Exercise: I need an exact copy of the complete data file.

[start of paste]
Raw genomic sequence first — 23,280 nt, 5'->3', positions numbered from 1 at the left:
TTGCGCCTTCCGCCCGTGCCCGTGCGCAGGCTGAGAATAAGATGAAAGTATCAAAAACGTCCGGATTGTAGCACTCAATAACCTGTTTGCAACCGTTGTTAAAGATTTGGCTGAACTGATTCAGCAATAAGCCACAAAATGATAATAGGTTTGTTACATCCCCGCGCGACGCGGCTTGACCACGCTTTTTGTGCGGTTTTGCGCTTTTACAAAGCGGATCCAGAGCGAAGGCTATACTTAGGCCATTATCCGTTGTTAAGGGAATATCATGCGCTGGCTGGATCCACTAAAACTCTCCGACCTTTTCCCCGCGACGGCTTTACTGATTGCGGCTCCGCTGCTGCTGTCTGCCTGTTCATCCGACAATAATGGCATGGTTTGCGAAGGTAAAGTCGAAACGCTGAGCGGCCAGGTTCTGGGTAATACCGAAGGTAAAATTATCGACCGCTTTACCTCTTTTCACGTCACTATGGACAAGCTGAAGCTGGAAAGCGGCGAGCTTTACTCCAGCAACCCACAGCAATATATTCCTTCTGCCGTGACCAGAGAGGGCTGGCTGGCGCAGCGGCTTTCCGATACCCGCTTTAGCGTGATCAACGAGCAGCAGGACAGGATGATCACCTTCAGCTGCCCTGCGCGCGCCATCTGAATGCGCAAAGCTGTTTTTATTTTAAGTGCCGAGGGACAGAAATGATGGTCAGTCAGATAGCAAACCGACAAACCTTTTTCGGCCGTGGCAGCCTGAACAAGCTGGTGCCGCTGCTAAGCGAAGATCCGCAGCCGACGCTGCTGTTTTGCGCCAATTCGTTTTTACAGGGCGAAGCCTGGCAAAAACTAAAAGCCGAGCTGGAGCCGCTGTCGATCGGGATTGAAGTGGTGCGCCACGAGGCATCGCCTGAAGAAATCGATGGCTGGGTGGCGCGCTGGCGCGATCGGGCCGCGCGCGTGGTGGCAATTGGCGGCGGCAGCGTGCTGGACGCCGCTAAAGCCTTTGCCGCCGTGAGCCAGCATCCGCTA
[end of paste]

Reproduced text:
Raw genomic sequence first — 23,280 nt, 5'->3', positions numbered from 1 at the left:
TTGCGCCTTCCGCCCGTGCCCGTGCGCAGGCTGAGAATAAGATGAAAGTATCAAAAACGTCCGGATTGTAGCACTCAATAACCTGTTTGCAACCGTTGTTAAAGATTTGGCTGAACTGATTCAGCAATAAGCCACAAAATGATAATAGGTTTGTTACATCCCCGCGCGACGCGGCTTGACCACGCTTTTTGTGCGGTTTTGCGCTTTTACAAAGCGGATCCAGAGCGAAGGCTATACTTAGGCCATTATCCGTTGTTAAGGGAATATCATGCGCTGGCTGGATCCACTAAAACTCTCCGACCTTTTCCCCGCGACGGCTTTACTGATTGCGGCTCCGCTGCTGCTGTCTGCCTGTTCATCCGACAATAATGGCATGGTTTGCGAAGGTAAAGTCGAAACGCTGAGCGGCCAGGTTCTGGGTAATACCGAAGGTAAAATTATCGACCGCTTTACCTCTTTTCACGTCACTATGGACAAGCTGAAGCTGGAAAGCGGCGAGCTTTACTCCAGCAACCCACAGCAATATATTCCTTCTGCCGTGACCAGAGAGGGCTGGCTGGCGCAGCGGCTTTCCGATACCCGCTTTAGCGTGATCAACGAGCAGCAGGACAGGATGATCACCTTCAGCTGCCCTGCGCGCGCCATCTGAATGCGCAAAGCTGTTTTTATTTTAAGTGCCGAGGGACAGAAATGATGGTCAGTCAGATAGCAAACCGACAAACCTTTTTCGGCCGTGGCAGCCTGAACAAGCTGGTGCCGCTGCTAAGCGAAGATCCGCAGCCGACGCTGCTGTTTTGCGCCAATTCGTTTTTACAGGGCGAAGCCTGGCAAAAACTAAAAGCCGAGCTGGAGCCGCTGTCGATCGGGATTGAAGTGGTGCGCCACGAGGCATCGCCTGAAGAAATCGATGGCTGGGTGGCGCGCTGGCGCGATCGGGCCGCGCGCGTGGTGGCAATTGGCGGCGGCAGCGTGCTGGACGCCGCTAAAGCCTTTGCCGCCGTGAGCCAGCATCCGCTA